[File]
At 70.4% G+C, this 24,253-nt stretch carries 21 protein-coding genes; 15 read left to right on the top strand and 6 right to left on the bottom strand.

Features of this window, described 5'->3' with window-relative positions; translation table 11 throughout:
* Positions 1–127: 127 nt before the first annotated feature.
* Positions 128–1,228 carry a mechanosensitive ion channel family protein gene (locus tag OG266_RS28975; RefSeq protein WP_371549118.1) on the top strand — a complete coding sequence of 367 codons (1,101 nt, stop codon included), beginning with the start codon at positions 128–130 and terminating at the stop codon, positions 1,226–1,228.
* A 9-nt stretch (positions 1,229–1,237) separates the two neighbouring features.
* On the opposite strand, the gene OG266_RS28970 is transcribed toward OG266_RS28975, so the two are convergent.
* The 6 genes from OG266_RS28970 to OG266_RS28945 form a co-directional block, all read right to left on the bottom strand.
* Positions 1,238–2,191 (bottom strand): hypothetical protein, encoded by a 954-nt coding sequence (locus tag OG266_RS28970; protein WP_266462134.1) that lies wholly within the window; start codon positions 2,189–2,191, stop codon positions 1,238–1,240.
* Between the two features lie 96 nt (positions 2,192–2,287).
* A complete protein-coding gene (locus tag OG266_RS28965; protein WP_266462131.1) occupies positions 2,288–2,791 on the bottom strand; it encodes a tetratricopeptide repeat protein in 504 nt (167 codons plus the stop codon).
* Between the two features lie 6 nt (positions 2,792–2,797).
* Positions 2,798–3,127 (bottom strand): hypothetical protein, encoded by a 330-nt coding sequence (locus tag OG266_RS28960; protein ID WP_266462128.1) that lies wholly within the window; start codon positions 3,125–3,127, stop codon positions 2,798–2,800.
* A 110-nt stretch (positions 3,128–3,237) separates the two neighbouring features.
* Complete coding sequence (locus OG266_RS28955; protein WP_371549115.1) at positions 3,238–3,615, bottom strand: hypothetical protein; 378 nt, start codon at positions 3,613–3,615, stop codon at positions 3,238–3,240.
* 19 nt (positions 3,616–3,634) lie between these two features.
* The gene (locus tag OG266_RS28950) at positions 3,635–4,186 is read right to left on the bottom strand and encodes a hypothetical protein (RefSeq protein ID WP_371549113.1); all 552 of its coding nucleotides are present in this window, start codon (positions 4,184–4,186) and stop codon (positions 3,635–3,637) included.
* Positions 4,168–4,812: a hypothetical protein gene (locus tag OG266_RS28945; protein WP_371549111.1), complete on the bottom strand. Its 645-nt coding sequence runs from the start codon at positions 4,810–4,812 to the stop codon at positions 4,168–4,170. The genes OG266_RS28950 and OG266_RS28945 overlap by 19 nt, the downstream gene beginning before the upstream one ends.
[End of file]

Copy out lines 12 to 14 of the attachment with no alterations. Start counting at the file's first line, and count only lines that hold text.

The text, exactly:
* Positions 2,798–3,127 (bottom strand): hypothetical protein, encoded by a 330-nt coding sequence (locus tag OG266_RS28960; protein ID WP_266462128.1) that lies wholly within the window; start codon positions 3,125–3,127, stop codon positions 2,798–2,800.
* A 110-nt stretch (positions 3,128–3,237) separates the two neighbouring features.
* Complete coding sequence (locus OG266_RS28955; protein WP_371549115.1) at positions 3,238–3,615, bottom strand: hypothetical protein; 378 nt, start codon at positions 3,613–3,615, stop codon at positions 3,238–3,240.